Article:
Self-Esteem Vs Narcissism – How They Relate

Let’s look at these two terms: self-esteem and narcissism. The word “narcissistic” seems to have become a catchall for all of the disorders regarding low self-esteem, including sadistic personality disorders, such as depression, social anxiety disorder, and bipolar disorder; as well as rage and other violent behaviors, such as anti-social behavior and exhibitionist art. By the way, we’re not talking about those who are depressed, mentally ill, or adolescent. We’re talking about right-wing authoritarianism, or severely anti-social behavior in young adulthood, pre-teen, and teens. And self-esteem is the perception of your own worth.

Now let’s examine what causes this deterioration in self-esteem with right-wing authoritarianism, along with other psychologically normal deviant behaviors. In human development, from childhood to adolescence, the left side of the personality spectrum typically becomes more dominant. It pushes the right-wing authoritarianism over the top. This happens because the left brain is responsible for organizing information, visualizing the world around you, and analyzing behavior, on the whole. Meanwhile, the right brain is focused on instinctual behaviors, group affiliation, power, and norms; and social dominance, which includes people taking ownership of personal responsibility for their actions.

Now, let’s examine self-esteem and narcissism in the context of this development cycle. First, the person with a higher self-esteem and less narcissistic tendencies – in this case, a person with a more democratic orientation – will be more likely to develop healthy emotional intelligence, and a high degree of self-valuation. Consequently, they will have better interpersonal relationships and be less likely to display narcissistic traits. They will be more likely to express genuine caring, concern, and a desire in others, and to make trustworthy and responsible choices. Conversely, the opposite is true in the opposite direction – the person with a lower self-esteem and greater narcissistic tendencies will be less likely to develop a higher emotional intelligence, a healthy emotional intelligence, and the emotional intelligence to make reliable and responsible decisions. They will instead be more likely to show signs of psychopathy, and demonstrate less concern, compassion, love, and respect for others.

Of course, the two concepts of self-esteem and narcissism are not mutually exclusive. A person can have high self-esteem but lack narcissism; in fact, many extremely happy people – most of them, in fact – fall between these two ends of the spectrum. Still, the two concepts are usually related. For instance, someone who is extremely confident and secure might display signs of narcissism, but she would not have high self-esteem. Similarly, someone who was extremely lonely and isolated might exhibit narcissistic tendencies, but not high self-esteem.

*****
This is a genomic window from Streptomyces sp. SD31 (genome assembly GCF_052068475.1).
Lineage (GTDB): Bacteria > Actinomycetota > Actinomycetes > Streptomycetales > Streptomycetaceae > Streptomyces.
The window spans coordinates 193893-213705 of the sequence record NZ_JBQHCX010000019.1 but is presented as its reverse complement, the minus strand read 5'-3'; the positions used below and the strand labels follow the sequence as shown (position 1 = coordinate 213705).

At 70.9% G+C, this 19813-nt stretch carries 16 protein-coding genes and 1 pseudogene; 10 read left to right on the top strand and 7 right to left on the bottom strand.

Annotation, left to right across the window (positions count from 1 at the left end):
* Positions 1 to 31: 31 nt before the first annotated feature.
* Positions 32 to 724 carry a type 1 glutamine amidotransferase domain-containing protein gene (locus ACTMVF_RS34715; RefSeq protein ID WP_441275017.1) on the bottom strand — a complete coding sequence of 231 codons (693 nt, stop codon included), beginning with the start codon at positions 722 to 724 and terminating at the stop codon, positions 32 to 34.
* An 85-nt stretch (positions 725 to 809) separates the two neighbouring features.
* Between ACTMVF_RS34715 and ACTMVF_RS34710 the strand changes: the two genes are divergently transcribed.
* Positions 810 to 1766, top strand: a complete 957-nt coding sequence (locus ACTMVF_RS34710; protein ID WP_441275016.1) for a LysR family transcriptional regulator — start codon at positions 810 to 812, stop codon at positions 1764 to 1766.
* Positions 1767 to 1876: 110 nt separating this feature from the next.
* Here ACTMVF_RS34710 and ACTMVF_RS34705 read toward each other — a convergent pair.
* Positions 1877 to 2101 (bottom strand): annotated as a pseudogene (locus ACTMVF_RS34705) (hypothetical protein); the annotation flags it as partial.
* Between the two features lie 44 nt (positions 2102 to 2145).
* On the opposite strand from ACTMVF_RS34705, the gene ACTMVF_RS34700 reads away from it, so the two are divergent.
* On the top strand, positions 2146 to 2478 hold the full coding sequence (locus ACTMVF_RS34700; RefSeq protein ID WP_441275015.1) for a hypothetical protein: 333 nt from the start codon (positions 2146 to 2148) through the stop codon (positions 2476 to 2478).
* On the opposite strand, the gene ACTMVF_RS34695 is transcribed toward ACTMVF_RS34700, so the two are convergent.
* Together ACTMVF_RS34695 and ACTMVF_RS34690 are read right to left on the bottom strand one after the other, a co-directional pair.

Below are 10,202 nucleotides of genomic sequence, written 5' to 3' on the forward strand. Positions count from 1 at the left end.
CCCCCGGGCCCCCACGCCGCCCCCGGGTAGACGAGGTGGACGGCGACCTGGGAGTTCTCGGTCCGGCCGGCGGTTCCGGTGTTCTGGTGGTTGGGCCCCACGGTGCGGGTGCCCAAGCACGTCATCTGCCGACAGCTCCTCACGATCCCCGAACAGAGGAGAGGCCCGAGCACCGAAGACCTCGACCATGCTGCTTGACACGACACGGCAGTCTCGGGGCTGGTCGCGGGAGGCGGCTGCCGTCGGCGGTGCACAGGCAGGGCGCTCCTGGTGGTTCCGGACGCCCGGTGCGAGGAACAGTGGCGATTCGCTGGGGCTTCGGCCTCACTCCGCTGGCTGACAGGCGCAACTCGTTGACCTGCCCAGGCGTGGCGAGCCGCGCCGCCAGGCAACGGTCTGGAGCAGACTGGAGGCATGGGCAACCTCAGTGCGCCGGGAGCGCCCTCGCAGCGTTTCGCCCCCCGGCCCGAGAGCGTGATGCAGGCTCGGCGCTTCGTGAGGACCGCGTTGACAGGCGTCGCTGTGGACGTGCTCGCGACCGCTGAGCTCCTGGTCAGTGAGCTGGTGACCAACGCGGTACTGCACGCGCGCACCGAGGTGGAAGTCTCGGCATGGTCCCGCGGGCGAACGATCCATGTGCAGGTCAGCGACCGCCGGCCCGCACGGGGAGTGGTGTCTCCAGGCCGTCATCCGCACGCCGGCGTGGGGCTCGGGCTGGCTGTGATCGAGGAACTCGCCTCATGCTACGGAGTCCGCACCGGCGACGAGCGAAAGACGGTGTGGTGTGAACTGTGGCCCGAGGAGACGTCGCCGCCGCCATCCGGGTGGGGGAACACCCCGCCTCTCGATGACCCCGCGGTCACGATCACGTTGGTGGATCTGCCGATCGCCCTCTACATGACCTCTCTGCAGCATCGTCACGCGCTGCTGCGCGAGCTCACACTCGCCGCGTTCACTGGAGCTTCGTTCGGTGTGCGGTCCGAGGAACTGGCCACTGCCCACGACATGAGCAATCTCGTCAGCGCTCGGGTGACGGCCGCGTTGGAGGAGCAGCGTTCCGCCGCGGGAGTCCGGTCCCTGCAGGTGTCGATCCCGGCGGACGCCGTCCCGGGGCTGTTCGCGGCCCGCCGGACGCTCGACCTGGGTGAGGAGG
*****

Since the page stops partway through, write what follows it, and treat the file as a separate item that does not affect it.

The problem, then, is that people think of self-esteem and narcissism as mutually exclusive concepts. In reality, though, they are very much alike. A person who lacks self-esteem is likely to act in a rather self-destructive way – he or she would be arrogant, vindictive, show little concern for others, and show little regard for his or her own feelings and needs. A narcissist, on the other hand, would have a deep need for admiration, a need that can be only satisfied by extolling the virtues of others. Both of these traits make the narcissist much more self-centered and prone to deceit. As these two traits are so closely related, it is important to recognize their potential toxicity if we are to protect our children from such individuals.

Sadly, many schools and parents have not been able to recognize the dangerous effects of narcissism in children. In my experience, the tendency to engage in dangerous behavior – rather than seek help – are often left unchecked. This makes it more likely that these young people will engage in criminal activities and act in dangerous ways. A lack of self-esteem can lead to an inclination toward criminal activities; and, in fact, criminal activity is one of the most common causes of teenage pregnancy.

But self-esteem and self-respect do go hand-in-hand. The first thing a child needs in order to gain a healthy self-respect is to feel that he or she is worthy of love and consideration. This starts before a person is even born. When a child sees his or her mother expressing genuine caring and concern for him or her, this early self-image development helps prepare a person for the demands of adolescence – for example, a person needs to be understood and cared for when he or she reacts negatively to someone or something. A parent who shows little concern for his or her child’s feelings shows a lack of self-respect.

A parent with high self-esteem and high self-respect treats his or her children as though they are of no value and does everything in his or her power to make sure the child knows and respects him or herself. Narcissistic behavior on the other hand, occurs when a person devalues himself or herself in a way that’s usually not felt by the person. The result can be angry or hostile behavior and the child knows that acceptance of his or her self will result in these actions. It is rare that a narcissist ever feels appreciation for his or her self. Thus, the parent’s efforts to build a self-respect and self-esteem in their children help prevent the narcissistic parent from using rejection or criticism as a way of either controlling or hurting a child.